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Sports Jabber Biography: Sidney Crosby

Jabber HeadSenior Analyst IApril 16, 2009

In the beginning

Sidney Patrick Crosby was born on August 7th, 1987 in Cole Harbour, Nova Scotia. Parents Troy and Tina Crosby of Cole Harbour, and one younger sister make up his family.

Troy Crosby played in the Quebec Major Junior Hockey League, and was even drafted to the Montreal Canadians in 1984, but never had the opportunity to play at the professional level. Troy moved on and got involved in a Halifax law firm, where he started working as a facilities manager. Tina worked at a grocery store in Cole Harbour.

Troy, like most Canadian fathers, engaged in hockey type activities with young Sidney. “From the time he was a little kid; he picked up the stick and held it like he was going to shoot.” And shoot he did.  In the basement, he began shooting pucks against his dryer.

“We had to replace it,” his father said (of the dryer), “It’s in one of those storage places, beige dryer with black dots all over it where all those pucks his it.”

Sidney also picked up skating very naturally; “When he started to skate at 3, you could tell he was going to be a good.  He was never on his ankles, and his skates were always straightaway.”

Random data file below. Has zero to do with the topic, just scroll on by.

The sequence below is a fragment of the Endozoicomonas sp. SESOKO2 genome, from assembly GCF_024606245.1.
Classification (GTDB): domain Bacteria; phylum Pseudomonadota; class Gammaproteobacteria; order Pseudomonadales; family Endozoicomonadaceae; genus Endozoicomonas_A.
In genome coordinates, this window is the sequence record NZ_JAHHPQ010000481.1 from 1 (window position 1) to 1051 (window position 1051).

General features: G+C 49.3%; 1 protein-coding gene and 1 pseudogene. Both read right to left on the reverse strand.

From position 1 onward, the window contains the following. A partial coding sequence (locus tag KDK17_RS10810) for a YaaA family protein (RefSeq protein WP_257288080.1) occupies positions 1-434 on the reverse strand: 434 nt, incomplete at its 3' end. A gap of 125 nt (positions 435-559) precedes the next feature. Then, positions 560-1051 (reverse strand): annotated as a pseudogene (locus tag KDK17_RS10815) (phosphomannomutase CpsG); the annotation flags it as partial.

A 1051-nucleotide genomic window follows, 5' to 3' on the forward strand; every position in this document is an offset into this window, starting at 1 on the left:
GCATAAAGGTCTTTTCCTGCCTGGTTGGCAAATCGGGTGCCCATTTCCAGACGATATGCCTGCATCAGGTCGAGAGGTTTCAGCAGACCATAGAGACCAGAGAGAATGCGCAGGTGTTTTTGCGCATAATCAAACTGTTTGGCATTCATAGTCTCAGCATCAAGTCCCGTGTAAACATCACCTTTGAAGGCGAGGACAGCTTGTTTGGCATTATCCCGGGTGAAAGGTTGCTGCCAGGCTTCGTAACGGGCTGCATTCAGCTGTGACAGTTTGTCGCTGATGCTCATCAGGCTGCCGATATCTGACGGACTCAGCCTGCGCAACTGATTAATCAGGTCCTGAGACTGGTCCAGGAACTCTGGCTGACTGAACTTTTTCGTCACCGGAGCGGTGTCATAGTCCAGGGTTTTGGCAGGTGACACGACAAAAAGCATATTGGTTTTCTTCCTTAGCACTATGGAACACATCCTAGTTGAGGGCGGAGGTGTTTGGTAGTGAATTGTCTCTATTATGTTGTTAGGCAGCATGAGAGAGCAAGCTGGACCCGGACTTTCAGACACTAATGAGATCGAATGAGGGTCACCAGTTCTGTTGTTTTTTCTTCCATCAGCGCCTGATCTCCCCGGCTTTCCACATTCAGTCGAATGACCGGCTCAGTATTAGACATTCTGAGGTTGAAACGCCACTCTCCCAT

His father has been quoted on Sidney, saying, “One of the first times he was on the ice, the other kids were wobbling around but he was shooting the puck off the boards.”

Sidney picked up on his fathers’ love of the game and watched Montreal games with his dad, while he was growing up. The Canadians were actually his favorite team at the time; wonder what he would say these days?

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“I’d buy hockey videos, like ‘Gretzky’s Greatest Goals,’ and he’d watch it over and over,” his father said.

“When he was 6, he was playing against 10-year-olds. He was always younger than the other kids and always the smallest kid, but I always told him it’s better to be small and good because if you’re big and good, they will always say you’re good because you’re big.”

Sidney was put into hockey at the earliest levels. Hockey, unlike most sports, can get quite costly. You don’t need a pair of shoes and a ball, or bat or catcher’s glove to be good to go. Sticks are frequently broken and need to be replaced.

Other gear like shoulder pads, shin pads, skates, etc. can be quite expensive. Not to mention the travel, the 6am morning practices, and it taking dedication by both the parent and child to stay involved.